Somaliland Says Arrests 84 Yemeni Fishermen
Author: Hussein Ali Nur
The seizures of the fishermen and their nine boats early on Saturday were part of a drive to rid Somaliland's waters off the Horn of Africa of illegal fishing, officials in the former British protectorate of 3.5 million people said.
Somaliland President Dahir Rayale Kahin has sent a letter of complaint to his Yemeni counterpart but has not yet received a reply, its fisheries ministry said.
The self-declared republic broke away from Somalia when the country plunged into anarchy 15 years ago but is not recognised internationally. Though the northwestern territory is relatively peaceful and stable, its campaign for recognition has not convinced the outside world.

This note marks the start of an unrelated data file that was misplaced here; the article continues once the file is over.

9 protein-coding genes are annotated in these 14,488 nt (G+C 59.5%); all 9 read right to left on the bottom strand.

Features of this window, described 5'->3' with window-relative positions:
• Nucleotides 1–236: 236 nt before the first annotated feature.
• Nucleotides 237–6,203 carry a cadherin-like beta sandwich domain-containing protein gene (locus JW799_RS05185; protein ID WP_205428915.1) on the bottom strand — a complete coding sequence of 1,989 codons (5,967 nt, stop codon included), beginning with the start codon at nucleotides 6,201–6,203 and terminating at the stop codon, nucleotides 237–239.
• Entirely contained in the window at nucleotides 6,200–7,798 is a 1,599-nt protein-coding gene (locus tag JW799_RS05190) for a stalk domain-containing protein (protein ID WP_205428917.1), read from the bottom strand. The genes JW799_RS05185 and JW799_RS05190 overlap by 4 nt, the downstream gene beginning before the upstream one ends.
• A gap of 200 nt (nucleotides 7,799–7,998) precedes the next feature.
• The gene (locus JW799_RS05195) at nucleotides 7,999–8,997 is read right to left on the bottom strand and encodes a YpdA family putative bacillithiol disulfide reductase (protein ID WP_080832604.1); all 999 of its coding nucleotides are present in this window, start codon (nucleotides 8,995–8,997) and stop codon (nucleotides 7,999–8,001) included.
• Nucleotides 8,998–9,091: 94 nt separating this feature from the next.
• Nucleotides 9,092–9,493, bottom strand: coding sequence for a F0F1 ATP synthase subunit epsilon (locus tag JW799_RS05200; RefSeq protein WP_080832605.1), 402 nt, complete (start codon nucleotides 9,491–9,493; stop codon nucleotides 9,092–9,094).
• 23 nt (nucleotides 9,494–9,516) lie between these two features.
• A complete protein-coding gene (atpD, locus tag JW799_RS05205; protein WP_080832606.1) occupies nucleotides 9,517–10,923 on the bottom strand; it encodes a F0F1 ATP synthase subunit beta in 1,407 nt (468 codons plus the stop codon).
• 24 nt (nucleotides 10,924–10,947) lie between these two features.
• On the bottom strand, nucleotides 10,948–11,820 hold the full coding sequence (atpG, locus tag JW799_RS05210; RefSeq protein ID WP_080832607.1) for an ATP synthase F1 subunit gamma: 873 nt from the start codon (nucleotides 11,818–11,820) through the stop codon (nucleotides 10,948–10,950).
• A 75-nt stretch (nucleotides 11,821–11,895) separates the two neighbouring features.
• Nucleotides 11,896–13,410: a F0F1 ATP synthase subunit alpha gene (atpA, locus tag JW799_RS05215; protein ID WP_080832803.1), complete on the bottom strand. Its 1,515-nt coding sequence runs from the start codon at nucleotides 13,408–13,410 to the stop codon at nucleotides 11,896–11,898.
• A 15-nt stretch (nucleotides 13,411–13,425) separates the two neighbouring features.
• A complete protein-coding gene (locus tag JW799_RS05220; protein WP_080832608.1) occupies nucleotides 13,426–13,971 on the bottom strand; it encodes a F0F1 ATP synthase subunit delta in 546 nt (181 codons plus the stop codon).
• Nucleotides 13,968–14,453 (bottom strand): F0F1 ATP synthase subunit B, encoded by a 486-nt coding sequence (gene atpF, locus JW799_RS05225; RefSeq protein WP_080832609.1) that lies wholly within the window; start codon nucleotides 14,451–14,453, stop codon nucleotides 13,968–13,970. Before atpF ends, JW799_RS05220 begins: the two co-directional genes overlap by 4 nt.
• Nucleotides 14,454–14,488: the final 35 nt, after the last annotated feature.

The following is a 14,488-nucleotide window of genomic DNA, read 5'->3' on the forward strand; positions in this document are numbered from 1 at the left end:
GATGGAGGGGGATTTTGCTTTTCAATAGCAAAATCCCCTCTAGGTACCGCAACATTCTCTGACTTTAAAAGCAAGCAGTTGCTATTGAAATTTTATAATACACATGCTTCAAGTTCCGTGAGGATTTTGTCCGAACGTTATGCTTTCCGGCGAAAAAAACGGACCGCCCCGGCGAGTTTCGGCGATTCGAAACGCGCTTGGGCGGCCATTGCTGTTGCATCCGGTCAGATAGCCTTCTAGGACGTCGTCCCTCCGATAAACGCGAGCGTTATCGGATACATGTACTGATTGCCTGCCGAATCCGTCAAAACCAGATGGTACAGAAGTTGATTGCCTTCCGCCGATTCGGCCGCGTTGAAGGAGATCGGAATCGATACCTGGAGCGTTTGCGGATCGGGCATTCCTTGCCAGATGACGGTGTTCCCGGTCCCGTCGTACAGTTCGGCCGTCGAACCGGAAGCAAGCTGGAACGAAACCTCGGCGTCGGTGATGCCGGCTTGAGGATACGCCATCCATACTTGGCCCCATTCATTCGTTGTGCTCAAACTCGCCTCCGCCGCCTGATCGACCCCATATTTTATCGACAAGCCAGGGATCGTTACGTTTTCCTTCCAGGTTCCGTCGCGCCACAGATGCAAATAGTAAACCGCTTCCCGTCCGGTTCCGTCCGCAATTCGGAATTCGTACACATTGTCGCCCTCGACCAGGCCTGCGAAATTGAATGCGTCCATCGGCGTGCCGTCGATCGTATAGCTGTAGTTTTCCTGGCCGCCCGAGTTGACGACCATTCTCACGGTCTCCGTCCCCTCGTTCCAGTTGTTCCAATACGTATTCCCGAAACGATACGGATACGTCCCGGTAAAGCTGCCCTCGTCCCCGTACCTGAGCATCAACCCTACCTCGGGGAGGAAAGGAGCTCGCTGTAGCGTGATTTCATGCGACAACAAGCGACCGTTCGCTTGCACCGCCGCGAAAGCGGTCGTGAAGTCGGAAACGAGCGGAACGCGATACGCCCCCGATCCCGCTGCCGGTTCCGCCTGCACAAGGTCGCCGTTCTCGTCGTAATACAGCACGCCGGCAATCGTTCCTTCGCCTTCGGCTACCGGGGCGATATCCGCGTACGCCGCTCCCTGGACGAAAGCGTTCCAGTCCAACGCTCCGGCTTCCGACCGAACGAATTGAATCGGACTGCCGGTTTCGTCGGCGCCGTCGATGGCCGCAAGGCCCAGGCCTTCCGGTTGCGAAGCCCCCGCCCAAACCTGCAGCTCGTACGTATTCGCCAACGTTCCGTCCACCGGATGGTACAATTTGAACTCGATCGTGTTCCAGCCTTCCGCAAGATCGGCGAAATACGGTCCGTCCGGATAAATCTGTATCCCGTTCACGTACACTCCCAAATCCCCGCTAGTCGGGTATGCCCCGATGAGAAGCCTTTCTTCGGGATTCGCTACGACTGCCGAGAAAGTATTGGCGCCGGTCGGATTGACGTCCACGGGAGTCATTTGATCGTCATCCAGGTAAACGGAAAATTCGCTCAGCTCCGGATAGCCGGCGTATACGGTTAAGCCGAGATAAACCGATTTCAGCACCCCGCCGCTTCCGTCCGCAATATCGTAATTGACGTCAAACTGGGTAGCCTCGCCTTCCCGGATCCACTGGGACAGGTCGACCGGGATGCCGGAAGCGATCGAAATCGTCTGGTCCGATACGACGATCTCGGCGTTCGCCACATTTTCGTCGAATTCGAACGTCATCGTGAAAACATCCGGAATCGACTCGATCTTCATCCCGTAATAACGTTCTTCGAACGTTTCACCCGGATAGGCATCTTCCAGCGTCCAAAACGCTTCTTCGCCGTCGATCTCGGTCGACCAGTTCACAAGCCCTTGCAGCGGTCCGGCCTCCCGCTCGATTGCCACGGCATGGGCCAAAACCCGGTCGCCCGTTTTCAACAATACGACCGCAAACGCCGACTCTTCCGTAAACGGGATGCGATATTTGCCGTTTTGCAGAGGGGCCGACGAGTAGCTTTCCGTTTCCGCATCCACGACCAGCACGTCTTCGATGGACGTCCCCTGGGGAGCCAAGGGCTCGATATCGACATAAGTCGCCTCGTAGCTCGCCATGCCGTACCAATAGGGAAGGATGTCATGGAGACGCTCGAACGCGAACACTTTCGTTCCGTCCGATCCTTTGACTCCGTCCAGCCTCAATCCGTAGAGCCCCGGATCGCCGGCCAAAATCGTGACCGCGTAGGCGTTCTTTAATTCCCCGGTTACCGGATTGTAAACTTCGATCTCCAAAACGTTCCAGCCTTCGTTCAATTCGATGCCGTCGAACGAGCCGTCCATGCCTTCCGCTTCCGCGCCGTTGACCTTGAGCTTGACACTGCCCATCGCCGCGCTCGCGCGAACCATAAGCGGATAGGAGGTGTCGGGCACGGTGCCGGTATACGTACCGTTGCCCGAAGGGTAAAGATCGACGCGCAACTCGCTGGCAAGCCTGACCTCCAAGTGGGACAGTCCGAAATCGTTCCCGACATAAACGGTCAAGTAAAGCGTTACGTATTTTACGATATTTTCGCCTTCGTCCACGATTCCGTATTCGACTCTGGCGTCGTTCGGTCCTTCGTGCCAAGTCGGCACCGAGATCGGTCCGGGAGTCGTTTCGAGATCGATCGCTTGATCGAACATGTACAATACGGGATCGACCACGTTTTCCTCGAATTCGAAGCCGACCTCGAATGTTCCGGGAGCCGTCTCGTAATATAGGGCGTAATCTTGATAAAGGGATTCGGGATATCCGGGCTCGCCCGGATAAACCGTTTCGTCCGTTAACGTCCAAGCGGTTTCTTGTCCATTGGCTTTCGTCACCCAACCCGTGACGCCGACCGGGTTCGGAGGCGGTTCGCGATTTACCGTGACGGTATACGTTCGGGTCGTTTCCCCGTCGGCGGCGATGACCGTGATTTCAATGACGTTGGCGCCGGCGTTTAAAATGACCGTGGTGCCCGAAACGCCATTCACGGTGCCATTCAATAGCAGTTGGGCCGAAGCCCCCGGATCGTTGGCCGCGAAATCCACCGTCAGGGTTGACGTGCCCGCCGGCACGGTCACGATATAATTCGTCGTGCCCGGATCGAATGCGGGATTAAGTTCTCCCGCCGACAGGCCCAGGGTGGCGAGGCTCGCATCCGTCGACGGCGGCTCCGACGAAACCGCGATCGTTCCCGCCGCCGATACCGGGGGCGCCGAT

The fishermen from Yemen, across the Gulf of Aden, were due to go on trial later on Sunday in the port town of Berbera.
"We have information that more than 200 Yemeni boats illegally fish in our territorial waters," Coast Guard Commander Jibril Hagar said.
"We have seized nine fishing boats in our first campaign to free our territorial waters from illegal foreign fishing. Three other boats managed to escape due to some technical failure in our fast boats," he added.
Interior Minister Mohamed Aden Mire stressed the difficulties in safeguarding Somaliland's long coastline from illegal fishing as well as smuggling.
"It can be used by terrorists and pirates as well and so we are trying to build and modernise our coastal guards," he said
Somalia has been without a central government since 1991 and remains a patchwork of fiefdoms ruled by rival warlords. An interim administration formed in neighbouring Kenya returned last year but has limited control over the country.